Are these the things the President wants to be told about when he goes out to social gatherings? If he expects that, then he will be disappointed.

People want to talk to their Head of State about the national negatives that they feel and believe the President can do something about. Guyana is not Trinidad and Jamaica. In the former, money is over-flowing. Guyana does not have that kind of cash so we continue to lag behind our CARICOM partners. But is the lack of money the only reason poverty persists in Guyana? What about concepts like good governance? What about the willingness of the government to reach out to the constituencies that make up this country?

Here is where the role of the apology comes in. For six consecutive years, public sector workers have had a five percent salary increase imposed on them. But there has been no meeting of minds between state and trade unions. There has been no apology featured in the address of any ruling politician, for example, “Look, we are sorry about this continued state of affairs but the Treasury is weak and we hope to do better in the coming year.”

Such a simple apology goes a long way in instilling some confidence in the citizens.

Take the 2007 budget. It was composed without consultation. In a trenchantly divided country as Guyana is, one would like to think that some attempt at accommodating sectoral interests helps the healing process. Social groups may not get all that they want but at least they would feel that their government has some respect for them.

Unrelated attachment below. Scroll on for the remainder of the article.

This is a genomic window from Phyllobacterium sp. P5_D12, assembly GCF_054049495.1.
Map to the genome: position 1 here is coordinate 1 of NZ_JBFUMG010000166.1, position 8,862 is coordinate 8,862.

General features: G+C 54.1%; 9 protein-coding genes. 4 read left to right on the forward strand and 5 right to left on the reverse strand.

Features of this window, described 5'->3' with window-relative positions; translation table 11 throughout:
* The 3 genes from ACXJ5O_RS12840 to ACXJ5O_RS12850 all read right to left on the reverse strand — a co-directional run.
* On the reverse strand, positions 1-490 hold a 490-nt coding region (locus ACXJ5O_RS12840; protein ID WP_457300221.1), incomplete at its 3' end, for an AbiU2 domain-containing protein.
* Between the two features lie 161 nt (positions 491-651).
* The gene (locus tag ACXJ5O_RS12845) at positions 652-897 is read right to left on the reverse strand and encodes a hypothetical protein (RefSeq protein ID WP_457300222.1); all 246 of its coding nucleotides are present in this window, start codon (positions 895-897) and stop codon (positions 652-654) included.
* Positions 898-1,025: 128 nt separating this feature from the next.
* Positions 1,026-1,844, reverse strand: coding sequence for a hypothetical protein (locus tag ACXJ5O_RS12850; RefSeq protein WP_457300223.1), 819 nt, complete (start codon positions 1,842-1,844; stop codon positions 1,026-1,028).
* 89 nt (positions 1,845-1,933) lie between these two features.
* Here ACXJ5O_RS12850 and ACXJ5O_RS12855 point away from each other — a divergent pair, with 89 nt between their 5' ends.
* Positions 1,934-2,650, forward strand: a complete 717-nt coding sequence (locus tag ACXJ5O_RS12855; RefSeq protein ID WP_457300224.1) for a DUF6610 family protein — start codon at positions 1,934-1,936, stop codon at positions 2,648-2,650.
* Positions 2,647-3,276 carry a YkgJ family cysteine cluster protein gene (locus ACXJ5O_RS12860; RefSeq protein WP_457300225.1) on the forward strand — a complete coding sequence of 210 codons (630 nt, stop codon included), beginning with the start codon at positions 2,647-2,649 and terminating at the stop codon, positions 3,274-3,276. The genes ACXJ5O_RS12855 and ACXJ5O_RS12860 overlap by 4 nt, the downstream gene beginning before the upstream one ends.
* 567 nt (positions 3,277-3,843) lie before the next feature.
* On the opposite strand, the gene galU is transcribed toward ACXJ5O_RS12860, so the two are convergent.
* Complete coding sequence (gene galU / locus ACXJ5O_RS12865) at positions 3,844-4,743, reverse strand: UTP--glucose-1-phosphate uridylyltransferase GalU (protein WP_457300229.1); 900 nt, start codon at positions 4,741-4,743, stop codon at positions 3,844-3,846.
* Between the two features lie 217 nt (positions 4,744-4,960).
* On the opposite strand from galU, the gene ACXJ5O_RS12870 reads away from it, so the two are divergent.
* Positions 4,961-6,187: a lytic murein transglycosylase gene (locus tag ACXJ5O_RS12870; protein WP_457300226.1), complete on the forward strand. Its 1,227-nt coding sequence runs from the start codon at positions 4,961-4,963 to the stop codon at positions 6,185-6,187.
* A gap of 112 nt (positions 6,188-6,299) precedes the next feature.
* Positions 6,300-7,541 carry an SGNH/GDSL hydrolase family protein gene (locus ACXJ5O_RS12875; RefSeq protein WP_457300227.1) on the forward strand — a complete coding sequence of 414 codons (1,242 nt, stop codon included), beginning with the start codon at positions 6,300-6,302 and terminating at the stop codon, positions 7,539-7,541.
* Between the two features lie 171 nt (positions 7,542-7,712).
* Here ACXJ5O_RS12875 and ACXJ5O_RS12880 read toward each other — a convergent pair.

Yet, when this government is criticized for its flaws and failings, it brings angry retorts of rumour-mongering from the corridors of power.

One of the problems this government will have to live with for a long time to come is what the traveling public sees when it leaves Guyana either for reasons of business or vacation purposes. When they come back, the lamentation is never-ending. They see development in other countries, and they curse the backwardness of their land.

Why are they not entitled to complain? Three days of the Rio Summit helped us to get lights on the Railway Embankment. Now is that not insulting to a modern nation? The obvious question is if there wasn't a Rio Summit in Guyana, would we have ever seen lights on that part of Georgetown?

Then there is the situation with the traffic lights. Should we not have asked the President when we met with him before 2007 about the need to have these installations? Was it wrong to lament on the absence of this facility?

We will have them now, thanks to CWC 2007. So we should ask ourselves a curious question. Suppose there is an intervention from nature and for some disastrous reason, CWC has to be stopped, will the lights go up? Of course this is just being provocative, but the point I am trying to get at is if there wasn't CWC would we have had the lights go up in 2007 as presently being done? When are we going to see lights on Carifesta Avenue? Or is writing about that a negative thing?